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Seven-year hospital and nursing home care use according to age and proximity to death: variations by cause of death and socio-demographic position
  1. Pekka Martikainen1,
  2. Michael Murphy2,
  3. Niina Metsä-Simola1,
  4. Unto Häkkinen3,
  5. Heta Moustgaard1
  1. 1Population Research Unit, Department of Social Research, University of Helsinki, Helsinki, Finland
  2. 2Department of Social Policy, London School of Economics, London, UK
  3. 3Centre for Health and Social Economics, National Institute for Health and Welfare, Helsinki, Finland
  1. Correspondence to Professor Pekka Martikainen, Population Research Unit, Department of Sociology, University of Helsinki, P.O. Box 18, FIN-00014 Helsinki, Finland; pekka.martikainen{at}


Background Provision of hospital and long-term care services for the growing number of older people is a major policy concern. The authors estimate hospital and nursing home care use by age and proximity to death for selected causes and by gender, education and marital status.

Methods A 40% random sample of the Finnish population aged 65+ years alive at the end of 1997 was followed to death in 1998–2002. Use of hospital and nursing home care was assessed up to 7 years prior to death for those who died and prior to the end of 2002 for survivors.

Results In the 7-year period, before death total average care days were 294 (95% CI 286 to 301) for men and 430 (95% CI 423 to 438) for women. For surviving men and women, the corresponding figures were 89 (95% CI 86 to 92) and 136 (95% CI 130 to 141) days. Use of hospital and particularly nursing home care increased rapidly with age, while proximity to death was more important for hospital care. The married used less care than the non-married. Care use of those dying from dementia was approximately twice that for all causes combined and was substantial for an extended period before death.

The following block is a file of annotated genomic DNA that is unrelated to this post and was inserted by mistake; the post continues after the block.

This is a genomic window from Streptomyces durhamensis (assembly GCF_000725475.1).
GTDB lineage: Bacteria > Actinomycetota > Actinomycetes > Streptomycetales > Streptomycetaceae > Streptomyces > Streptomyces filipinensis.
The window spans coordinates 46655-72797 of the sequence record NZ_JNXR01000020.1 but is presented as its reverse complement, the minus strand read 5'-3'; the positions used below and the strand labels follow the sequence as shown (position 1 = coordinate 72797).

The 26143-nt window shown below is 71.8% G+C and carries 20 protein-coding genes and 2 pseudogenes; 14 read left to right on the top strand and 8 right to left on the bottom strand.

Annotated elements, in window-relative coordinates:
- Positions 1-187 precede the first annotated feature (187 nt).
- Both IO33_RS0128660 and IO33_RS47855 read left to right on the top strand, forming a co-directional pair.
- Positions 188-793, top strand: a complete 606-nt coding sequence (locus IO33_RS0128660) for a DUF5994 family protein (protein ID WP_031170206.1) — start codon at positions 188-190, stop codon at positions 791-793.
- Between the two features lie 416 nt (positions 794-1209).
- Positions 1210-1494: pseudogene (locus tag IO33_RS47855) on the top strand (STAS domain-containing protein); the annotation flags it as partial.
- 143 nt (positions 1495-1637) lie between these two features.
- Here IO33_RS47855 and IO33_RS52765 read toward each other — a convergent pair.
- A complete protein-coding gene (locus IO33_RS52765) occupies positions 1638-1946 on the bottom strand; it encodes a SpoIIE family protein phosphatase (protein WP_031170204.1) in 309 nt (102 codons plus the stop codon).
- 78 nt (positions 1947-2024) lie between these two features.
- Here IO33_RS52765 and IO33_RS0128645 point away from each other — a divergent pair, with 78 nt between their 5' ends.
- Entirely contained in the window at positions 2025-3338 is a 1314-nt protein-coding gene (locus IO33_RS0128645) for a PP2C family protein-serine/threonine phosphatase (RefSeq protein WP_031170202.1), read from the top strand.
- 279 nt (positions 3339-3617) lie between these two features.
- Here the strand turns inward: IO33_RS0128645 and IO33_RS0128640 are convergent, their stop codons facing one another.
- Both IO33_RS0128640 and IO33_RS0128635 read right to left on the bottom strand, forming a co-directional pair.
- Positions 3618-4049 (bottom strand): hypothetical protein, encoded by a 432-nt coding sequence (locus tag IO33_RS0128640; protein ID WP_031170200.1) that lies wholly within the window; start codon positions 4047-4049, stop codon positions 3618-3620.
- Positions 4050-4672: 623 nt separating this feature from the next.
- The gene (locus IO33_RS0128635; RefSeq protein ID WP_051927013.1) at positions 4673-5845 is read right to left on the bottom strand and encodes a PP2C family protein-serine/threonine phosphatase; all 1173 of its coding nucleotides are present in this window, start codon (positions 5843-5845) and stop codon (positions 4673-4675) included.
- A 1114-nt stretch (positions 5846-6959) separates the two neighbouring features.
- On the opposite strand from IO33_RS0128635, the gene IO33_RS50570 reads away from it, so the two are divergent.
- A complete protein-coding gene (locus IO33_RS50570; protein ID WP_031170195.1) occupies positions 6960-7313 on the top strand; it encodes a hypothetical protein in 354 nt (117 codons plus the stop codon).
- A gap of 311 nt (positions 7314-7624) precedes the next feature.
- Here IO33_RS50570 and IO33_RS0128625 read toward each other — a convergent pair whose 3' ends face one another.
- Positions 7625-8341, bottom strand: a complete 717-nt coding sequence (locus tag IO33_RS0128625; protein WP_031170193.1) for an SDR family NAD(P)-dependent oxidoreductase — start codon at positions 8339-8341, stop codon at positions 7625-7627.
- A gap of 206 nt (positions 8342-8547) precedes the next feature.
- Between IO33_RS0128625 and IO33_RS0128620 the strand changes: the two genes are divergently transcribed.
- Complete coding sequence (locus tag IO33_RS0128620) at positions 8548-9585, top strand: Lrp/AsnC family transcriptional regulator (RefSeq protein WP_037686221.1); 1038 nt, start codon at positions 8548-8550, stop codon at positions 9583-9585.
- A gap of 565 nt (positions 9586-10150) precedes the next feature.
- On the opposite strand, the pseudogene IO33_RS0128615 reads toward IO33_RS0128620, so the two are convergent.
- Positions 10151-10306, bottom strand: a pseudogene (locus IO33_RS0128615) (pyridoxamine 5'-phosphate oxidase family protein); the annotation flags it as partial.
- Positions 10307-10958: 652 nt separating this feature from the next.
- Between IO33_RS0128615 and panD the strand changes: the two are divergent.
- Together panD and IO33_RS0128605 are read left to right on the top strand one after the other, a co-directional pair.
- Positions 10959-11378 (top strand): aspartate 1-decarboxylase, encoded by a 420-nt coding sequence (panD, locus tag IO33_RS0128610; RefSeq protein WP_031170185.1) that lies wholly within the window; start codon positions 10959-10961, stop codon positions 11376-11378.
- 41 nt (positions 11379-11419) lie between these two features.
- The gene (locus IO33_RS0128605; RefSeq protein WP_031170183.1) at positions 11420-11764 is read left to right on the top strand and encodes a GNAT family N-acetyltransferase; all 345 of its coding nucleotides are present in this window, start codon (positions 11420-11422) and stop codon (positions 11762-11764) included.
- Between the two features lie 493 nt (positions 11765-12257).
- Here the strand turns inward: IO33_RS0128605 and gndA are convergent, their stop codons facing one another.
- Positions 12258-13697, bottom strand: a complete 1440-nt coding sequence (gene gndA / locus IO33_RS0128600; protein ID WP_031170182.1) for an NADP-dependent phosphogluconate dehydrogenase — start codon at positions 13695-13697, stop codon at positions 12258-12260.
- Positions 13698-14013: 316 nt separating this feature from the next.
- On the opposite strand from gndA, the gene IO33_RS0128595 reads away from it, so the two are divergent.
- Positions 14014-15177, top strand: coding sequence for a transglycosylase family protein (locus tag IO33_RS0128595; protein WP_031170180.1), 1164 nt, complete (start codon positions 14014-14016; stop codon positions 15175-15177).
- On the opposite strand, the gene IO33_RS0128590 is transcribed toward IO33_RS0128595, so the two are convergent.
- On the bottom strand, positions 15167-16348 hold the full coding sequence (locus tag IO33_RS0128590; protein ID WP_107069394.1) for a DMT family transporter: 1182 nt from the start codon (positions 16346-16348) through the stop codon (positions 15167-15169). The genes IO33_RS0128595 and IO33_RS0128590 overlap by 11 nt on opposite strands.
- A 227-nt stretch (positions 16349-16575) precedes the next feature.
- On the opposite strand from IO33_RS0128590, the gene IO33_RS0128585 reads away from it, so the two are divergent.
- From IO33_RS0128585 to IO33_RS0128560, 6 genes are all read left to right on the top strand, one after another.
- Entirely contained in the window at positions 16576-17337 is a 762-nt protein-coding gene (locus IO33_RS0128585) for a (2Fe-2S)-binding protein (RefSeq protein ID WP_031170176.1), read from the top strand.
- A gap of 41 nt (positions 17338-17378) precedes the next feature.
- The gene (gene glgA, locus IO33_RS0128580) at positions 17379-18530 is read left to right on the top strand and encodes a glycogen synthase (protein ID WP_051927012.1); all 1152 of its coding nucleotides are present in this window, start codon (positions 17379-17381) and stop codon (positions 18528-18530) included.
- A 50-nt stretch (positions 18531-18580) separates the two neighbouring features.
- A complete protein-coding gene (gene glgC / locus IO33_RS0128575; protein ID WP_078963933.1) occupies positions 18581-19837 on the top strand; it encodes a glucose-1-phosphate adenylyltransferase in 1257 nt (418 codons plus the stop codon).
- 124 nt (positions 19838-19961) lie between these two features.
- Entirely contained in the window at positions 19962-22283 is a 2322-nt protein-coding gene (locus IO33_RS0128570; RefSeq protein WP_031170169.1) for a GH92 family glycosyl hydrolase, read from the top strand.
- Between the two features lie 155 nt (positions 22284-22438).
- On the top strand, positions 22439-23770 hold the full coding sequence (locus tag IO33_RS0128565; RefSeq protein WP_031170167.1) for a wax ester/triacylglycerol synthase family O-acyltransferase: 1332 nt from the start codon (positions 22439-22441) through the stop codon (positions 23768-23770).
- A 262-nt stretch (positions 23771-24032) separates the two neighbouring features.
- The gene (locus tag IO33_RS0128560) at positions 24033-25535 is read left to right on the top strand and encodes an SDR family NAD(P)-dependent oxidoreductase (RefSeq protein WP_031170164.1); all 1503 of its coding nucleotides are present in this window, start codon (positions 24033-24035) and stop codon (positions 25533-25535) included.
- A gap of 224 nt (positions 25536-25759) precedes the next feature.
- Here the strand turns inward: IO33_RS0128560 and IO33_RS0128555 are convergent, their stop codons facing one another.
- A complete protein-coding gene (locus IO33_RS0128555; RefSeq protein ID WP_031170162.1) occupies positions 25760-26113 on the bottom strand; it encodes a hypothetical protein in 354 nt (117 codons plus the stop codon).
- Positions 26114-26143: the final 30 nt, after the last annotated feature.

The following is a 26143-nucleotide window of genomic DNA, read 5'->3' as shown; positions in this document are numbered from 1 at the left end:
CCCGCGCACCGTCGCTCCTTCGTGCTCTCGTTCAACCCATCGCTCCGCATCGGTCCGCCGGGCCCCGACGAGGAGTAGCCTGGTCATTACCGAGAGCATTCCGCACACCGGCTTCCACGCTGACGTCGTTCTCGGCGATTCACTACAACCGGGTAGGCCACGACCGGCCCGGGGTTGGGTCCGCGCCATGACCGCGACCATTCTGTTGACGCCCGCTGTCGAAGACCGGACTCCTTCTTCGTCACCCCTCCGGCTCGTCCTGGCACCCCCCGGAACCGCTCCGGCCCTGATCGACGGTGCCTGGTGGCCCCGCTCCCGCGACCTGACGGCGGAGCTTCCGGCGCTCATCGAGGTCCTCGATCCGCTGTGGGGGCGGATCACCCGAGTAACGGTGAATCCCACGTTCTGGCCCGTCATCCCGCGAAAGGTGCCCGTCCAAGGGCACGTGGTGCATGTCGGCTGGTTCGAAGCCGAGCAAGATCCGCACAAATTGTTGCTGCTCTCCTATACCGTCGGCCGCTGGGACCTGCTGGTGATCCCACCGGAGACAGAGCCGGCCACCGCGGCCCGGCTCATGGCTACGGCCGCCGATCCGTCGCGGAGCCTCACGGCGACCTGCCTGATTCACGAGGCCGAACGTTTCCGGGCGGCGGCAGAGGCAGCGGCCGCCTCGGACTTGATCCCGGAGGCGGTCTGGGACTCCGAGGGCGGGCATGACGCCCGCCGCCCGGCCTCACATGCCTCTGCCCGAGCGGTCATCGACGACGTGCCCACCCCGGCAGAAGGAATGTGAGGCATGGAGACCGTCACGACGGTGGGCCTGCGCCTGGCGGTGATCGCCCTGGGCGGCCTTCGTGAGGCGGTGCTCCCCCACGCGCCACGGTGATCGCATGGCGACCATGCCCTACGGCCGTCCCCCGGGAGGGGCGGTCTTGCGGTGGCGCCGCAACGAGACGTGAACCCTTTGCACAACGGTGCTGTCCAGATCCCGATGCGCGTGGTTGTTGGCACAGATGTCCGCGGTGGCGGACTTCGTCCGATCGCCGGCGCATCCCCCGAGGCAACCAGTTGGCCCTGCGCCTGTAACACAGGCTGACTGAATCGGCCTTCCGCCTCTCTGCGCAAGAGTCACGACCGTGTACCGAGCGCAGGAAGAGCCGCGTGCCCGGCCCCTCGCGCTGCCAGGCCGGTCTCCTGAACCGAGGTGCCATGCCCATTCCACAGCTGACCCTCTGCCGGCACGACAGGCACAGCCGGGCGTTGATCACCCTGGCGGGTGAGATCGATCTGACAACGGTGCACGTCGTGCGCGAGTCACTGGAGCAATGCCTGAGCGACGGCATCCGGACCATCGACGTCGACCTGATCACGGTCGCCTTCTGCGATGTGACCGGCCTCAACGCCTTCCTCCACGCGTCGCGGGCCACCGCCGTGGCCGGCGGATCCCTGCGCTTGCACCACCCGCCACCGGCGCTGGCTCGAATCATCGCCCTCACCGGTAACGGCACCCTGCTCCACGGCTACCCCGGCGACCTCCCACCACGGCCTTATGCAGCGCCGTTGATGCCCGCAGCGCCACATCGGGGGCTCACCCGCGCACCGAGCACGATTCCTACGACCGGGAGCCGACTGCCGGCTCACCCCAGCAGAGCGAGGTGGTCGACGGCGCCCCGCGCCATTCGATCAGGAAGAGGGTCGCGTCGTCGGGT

Conclusions The effects of age are more substantial for nursing home than for hospital care use, and both are larger the older the age at death. Care use will be considerably higher among the non-married. Increasing longevity coupled with a rising trend of dementia is likely to mean a major shift towards higher nursing home care use in the future.

  • Hospital
  • nursing home
  • end of life
  • cause of death
  • social factors
  • social epidemiology
  • mortality
  • ageing
  • registers
  • marital status
  • demography
  • health expectancy
  • morbidity
  • longitudinal studies

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  • Funding This study was supported by the Academy of Finland (210752 and 205631) and the ESRC (RES-339-25-0002). The study sponsors had no role in the design or conduct of the study; the collection, management, analysis and interpretation of the data or the preparation, review or approval of the manuscript.

  • Competing interests None.

  • Ethics approval We are grateful to the National Research and Development Centre for Welfare and Health (STAKES) and the Social Insurance Institution and Statistics Finland (permission TK 53-576-04 and TK 53-499-05) for making the data available to us.

  • Provenance and peer review Not commissioned; externally peer reviewed.